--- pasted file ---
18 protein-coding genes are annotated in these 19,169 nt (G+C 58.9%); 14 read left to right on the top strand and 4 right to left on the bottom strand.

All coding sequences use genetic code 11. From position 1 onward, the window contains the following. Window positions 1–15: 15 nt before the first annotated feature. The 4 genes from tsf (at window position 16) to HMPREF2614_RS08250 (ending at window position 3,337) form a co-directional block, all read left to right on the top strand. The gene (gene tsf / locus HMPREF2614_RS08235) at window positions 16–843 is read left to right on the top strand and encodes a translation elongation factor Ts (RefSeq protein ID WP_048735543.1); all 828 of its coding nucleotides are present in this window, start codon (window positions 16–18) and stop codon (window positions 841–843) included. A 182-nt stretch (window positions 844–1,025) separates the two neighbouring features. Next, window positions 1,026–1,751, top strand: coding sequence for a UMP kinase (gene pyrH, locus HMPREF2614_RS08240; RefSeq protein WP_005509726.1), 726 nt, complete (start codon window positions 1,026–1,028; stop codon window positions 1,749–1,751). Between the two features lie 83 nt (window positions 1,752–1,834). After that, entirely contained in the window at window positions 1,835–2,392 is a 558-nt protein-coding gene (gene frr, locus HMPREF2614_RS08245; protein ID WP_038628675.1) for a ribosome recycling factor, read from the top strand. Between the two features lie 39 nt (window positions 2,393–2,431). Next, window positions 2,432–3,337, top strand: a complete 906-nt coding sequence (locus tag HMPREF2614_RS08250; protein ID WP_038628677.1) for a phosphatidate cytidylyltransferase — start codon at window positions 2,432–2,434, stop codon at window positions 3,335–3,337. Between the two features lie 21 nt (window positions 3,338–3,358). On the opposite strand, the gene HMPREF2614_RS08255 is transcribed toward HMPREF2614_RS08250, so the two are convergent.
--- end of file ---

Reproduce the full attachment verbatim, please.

18 protein-coding genes are annotated in these 19,169 nt (G+C 58.9%); 14 read left to right on the top strand and 4 right to left on the bottom strand.

All coding sequences use genetic code 11. From position 1 onward, the window contains the following. Window positions 1–15: 15 nt before the first annotated feature. The 4 genes from tsf (at window position 16) to HMPREF2614_RS08250 (ending at window position 3,337) form a co-directional block, all read left to right on the top strand. The gene (gene tsf / locus HMPREF2614_RS08235) at window positions 16–843 is read left to right on the top strand and encodes a translation elongation factor Ts (RefSeq protein ID WP_048735543.1); all 828 of its coding nucleotides are present in this window, start codon (window positions 16–18) and stop codon (window positions 841–843) included. A 182-nt stretch (window positions 844–1,025) separates the two neighbouring features. Next, window positions 1,026–1,751, top strand: coding sequence for a UMP kinase (gene pyrH, locus HMPREF2614_RS08240; RefSeq protein WP_005509726.1), 726 nt, complete (start codon window positions 1,026–1,028; stop codon window positions 1,749–1,751). Between the two features lie 83 nt (window positions 1,752–1,834). After that, entirely contained in the window at window positions 1,835–2,392 is a 558-nt protein-coding gene (gene frr, locus HMPREF2614_RS08245; protein ID WP_038628675.1) for a ribosome recycling factor, read from the top strand. Between the two features lie 39 nt (window positions 2,393–2,431). Next, window positions 2,432–3,337, top strand: a complete 906-nt coding sequence (locus tag HMPREF2614_RS08250; protein ID WP_038628677.1) for a phosphatidate cytidylyltransferase — start codon at window positions 2,432–2,434, stop codon at window positions 3,335–3,337. Between the two features lie 21 nt (window positions 3,338–3,358). On the opposite strand, the gene HMPREF2614_RS08255 is transcribed toward HMPREF2614_RS08250, so the two are convergent.